I don’t believe in Hazel and Augustus the same way anymore. Their dialogue is contrived and ridiculous. Augustus was just created to spew a plethora of metaphors.And there’s the other problem I have with Augustus and Hazel: their romance feels like a plot construction far more than it feels like a real passion. In Green’s other books, although I didn’t enjoy them, I understood the romance. Augustus Waters just shows up in Hazel’s cancer support group and stares at her, and she just swoons at him. That’s almost as bad as Bella Swan falling in love with Edward Cullen even though he apparently hates her. Green attempts to play it cool by having Hazel recognise that she’d be creeped out if it were an ugly guy staring at her, but that doesn’t make their love affair any less sudden, but the plot won’t work if they aren’t in love, so it happens.

Also, Hazel is not a believable character, we learn nothing about her. She just hates Support Group and loves Augustus for reasons that were never adequately announced throughout the book. The idea that he spends money just so he can act out a metaphor that doesn’t do anything but make him look like a pretentious idiot.

But the strength of The Fault in Our Stars is that it refuses to offer false comfort regarding a subject matter that we all know doesn’t have a happy ending. We are all going to die, but we live our lives pretending that words like “forever” or “always” have meant something to us. Maybe that’s why it worked so well with so many readers, it did for me at first.

I guess this book would have been better for me to read if it had been about what happened to Peter Van Houten and his life in Amsterdam with Hazel and Gus coming to see him or Hazel with her actual terminal cancer. It would have been better to read Hazel’s cancer to conflict with her ability to be with Gus, rather than give her a weird miracle drug.

And that’s why The Fault in Our Stars no longer impacts me as much as it did the first time reading it.

BOOK REVIEW: The Particular Sadness of Lemon Cake by Aimee Bender

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goodreads summary:

On the eve of her ninth birthday, Rose Edelstein bites into her mother’s homemade lemon-chocolate cake and discovers she has a magical gift: she can taste her mother’s emotions in the slice. All at once her cheerful, can-do mother tastes of despair and desperation. Suddenly, and for the rest of her life, food becomes perilous. Anything can be revealed at any meal. Rose’s gift forces her to confront the truth behind her family’s emotions – her mother’s sadness, her father’s detachment and her brother’s clash with the world. But as Rose grows up, she learns that there are some secrets even her taste buds cannot discern.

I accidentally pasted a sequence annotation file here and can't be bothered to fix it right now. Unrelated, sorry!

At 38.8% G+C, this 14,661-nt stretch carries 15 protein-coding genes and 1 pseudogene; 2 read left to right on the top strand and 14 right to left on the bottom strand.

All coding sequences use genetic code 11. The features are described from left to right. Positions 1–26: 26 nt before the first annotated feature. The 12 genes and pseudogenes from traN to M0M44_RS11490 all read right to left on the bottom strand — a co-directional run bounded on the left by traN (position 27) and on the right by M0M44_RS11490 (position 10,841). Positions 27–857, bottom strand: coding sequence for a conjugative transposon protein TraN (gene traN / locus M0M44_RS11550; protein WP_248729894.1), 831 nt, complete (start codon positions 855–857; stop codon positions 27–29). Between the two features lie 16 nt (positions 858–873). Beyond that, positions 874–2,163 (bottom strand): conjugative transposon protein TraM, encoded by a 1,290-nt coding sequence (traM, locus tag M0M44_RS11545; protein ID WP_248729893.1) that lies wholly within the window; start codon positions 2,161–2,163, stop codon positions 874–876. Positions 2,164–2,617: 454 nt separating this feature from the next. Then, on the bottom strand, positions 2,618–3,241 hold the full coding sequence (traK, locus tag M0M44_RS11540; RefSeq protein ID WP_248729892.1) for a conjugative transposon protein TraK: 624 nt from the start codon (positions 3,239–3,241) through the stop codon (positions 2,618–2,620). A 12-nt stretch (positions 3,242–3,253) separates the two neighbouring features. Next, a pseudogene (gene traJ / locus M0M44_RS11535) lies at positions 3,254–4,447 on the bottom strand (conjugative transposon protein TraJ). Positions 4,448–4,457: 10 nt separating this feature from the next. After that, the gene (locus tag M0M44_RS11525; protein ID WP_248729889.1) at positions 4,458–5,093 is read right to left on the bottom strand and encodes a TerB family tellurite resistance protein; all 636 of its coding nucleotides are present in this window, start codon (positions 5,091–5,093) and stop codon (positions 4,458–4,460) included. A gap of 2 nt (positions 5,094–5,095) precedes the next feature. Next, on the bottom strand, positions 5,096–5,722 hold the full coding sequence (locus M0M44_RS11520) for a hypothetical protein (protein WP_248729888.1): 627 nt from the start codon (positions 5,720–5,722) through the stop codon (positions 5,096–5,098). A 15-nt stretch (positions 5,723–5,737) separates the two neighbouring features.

my review:

Rating: ★★☆☆☆

The Particular Sadness of Lemon Cake is a combination of both strange and unorganised, but I still enjoyed reading it. The main idea of the story was exciting but wasn’t taken far enough. It took me a few chapters to achieve mild interests, but then when Part II came along all the way to the conclusion, I was completely confused with the shift in the story’s theme.

The writing is excellent, especially in describing the food and the emotions it evokes for Rose. However, there are a few things that I didn’t enjoy about the book. Bender chose not to use quotation marks, I was hoping that after completing the book I would see a reason for the decision, but I still see none. It’s confusing to the reader and adds nothing to the experience that I can guess from. Also, the switch from the focus of Rose and her special ‘gift’ to her brother was confusing. Bender does attempt to tie the two together in the end, but for me, it was less than successful and ultimately unsatisfying. I found myself tuning in and out of the events, but it felt like it was slapped together randomly.

I was disappointed with the ending. You never know what would happen if the Dad goes into the hospital, which is okay, but I would like to know. Also the brother, I get his unique ability, but why he wants to disappear forever? What drove him to do it? His grandfather smelled, his sister tasted, what was his?

The idea was good: a girl can taste the feelings of whoever prepared her food. Unfortunately, there wasn’t much plot with characters which were uninteresting & heavily dependent on stereotypes – distant father busy providing for an unfulfilled wife who’s having an affair and geek brother. The brother also has a unique talent, which was a massive distraction from the main story, and wasn’t very well explained anyway. But most disappointing of all was the lack of a real storyline. The book describes the main character’s developing her ability to identify where her food comes from and what emotions the cook was feeling, but it never really builds to any climax.

A small part of the novel that annoyed me, Rose’s mother is having an affair, and Rose figures it out so. She tells her daughter she’ll stop the affair if Rose wants her too (not because it’s wrong and not because she feels terrible about it) but only if Rose tells her to stop, which Rose says to her to carry on with her affair. I had initially read the book at my grandmother’s house and left the book there mid-finish until I asked if I could finish it which my aunt happily gave the book over to me but I felt like I wasted my time with this book and that’s always a disappointing experience.